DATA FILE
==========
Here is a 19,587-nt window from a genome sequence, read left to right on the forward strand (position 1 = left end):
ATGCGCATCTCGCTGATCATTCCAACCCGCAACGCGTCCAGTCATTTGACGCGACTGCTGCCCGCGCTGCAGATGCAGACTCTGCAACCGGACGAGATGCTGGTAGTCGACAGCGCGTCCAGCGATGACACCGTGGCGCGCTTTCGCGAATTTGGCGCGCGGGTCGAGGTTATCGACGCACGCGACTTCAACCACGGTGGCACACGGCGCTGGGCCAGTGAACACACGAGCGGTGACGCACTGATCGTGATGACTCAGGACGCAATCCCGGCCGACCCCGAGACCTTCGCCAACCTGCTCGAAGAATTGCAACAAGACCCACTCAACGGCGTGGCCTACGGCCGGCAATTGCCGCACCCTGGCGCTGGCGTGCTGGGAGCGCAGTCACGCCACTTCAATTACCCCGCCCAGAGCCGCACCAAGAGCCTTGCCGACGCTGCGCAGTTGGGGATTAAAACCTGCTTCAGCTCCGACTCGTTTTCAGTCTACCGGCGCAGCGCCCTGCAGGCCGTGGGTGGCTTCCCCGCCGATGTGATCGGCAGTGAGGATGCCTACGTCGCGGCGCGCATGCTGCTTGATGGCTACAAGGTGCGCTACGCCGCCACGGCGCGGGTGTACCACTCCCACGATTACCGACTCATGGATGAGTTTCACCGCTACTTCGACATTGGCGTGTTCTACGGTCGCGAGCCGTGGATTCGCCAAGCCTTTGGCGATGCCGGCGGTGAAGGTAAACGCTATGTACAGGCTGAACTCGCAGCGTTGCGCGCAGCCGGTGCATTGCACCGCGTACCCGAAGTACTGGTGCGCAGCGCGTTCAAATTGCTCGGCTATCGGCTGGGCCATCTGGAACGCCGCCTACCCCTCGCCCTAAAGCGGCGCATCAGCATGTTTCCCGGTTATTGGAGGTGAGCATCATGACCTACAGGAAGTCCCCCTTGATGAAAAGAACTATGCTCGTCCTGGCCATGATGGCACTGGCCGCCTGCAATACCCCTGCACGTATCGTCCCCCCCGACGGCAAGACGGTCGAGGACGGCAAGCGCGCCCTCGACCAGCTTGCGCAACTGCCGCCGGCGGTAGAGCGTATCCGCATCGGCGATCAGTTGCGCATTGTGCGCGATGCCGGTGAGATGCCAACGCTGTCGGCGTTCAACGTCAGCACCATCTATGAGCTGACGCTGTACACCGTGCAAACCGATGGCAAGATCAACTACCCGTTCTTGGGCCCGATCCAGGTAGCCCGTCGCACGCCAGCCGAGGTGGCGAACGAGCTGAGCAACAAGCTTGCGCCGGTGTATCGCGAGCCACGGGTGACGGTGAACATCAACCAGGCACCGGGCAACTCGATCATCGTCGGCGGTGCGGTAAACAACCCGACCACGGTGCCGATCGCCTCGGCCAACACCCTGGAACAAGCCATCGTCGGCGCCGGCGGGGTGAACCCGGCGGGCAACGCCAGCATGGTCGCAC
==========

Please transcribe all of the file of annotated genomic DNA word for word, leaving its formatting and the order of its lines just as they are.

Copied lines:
Here is a 19,587-nt window from a genome sequence, read left to right on the forward strand (position 1 = left end):
ATGCGCATCTCGCTGATCATTCCAACCCGCAACGCGTCCAGTCATTTGACGCGACTGCTGCCCGCGCTGCAGATGCAGACTCTGCAACCGGACGAGATGCTGGTAGTCGACAGCGCGTCCAGCGATGACACCGTGGCGCGCTTTCGCGAATTTGGCGCGCGGGTCGAGGTTATCGACGCACGCGACTTCAACCACGGTGGCACACGGCGCTGGGCCAGTGAACACACGAGCGGTGACGCACTGATCGTGATGACTCAGGACGCAATCCCGGCCGACCCCGAGACCTTCGCCAACCTGCTCGAAGAATTGCAACAAGACCCACTCAACGGCGTGGCCTACGGCCGGCAATTGCCGCACCCTGGCGCTGGCGTGCTGGGAGCGCAGTCACGCCACTTCAATTACCCCGCCCAGAGCCGCACCAAGAGCCTTGCCGACGCTGCGCAGTTGGGGATTAAAACCTGCTTCAGCTCCGACTCGTTTTCAGTCTACCGGCGCAGCGCCCTGCAGGCCGTGGGTGGCTTCCCCGCCGATGTGATCGGCAGTGAGGATGCCTACGTCGCGGCGCGCATGCTGCTTGATGGCTACAAGGTGCGCTACGCCGCCACGGCGCGGGTGTACCACTCCCACGATTACCGACTCATGGATGAGTTTCACCGCTACTTCGACATTGGCGTGTTCTACGGTCGCGAGCCGTGGATTCGCCAAGCCTTTGGCGATGCCGGCGGTGAAGGTAAACGCTATGTACAGGCTGAACTCGCAGCGTTGCGCGCAGCCGGTGCATTGCACCGCGTACCCGAAGTACTGGTGCGCAGCGCGTTCAAATTGCTCGGCTATCGGCTGGGCCATCTGGAACGCCGCCTACCCCTCGCCCTAAAGCGGCGCATCAGCATGTTTCCCGGTTATTGGAGGTGAGCATCATGACCTACAGGAAGTCCCCCTTGATGAAAAGAACTATGCTCGTCCTGGCCATGATGGCACTGGCCGCCTGCAATACCCCTGCACGTATCGTCCCCCCCGACGGCAAGACGGTCGAGGACGGCAAGCGCGCCCTCGACCAGCTTGCGCAACTGCCGCCGGCGGTAGAGCGTATCCGCATCGGCGATCAGTTGCGCATTGTGCGCGATGCCGGTGAGATGCCAACGCTGTCGGCGTTCAACGTCAGCACCATCTATGAGCTGACGCTGTACACCGTGCAAACCGATGGCAAGATCAACTACCCGTTCTTGGGCCCGATCCAGGTAGCCCGTCGCACGCCAGCCGAGGTGGCGAACGAGCTGAGCAACAAGCTTGCGCCGGTGTATCGCGAGCCACGGGTGACGGTGAACATCAACCAGGCACCGGGCAACTCGATCATCGTCGGCGGTGCGGTAAACAACCCGACCACGGTGCCGATCGCCTCGGCCAACACCCTGGAACAAGCCATCGTCGGCGCCGGCGGGGTGAACCCGGCGGGCAACGCCAGCATGGTCGCAC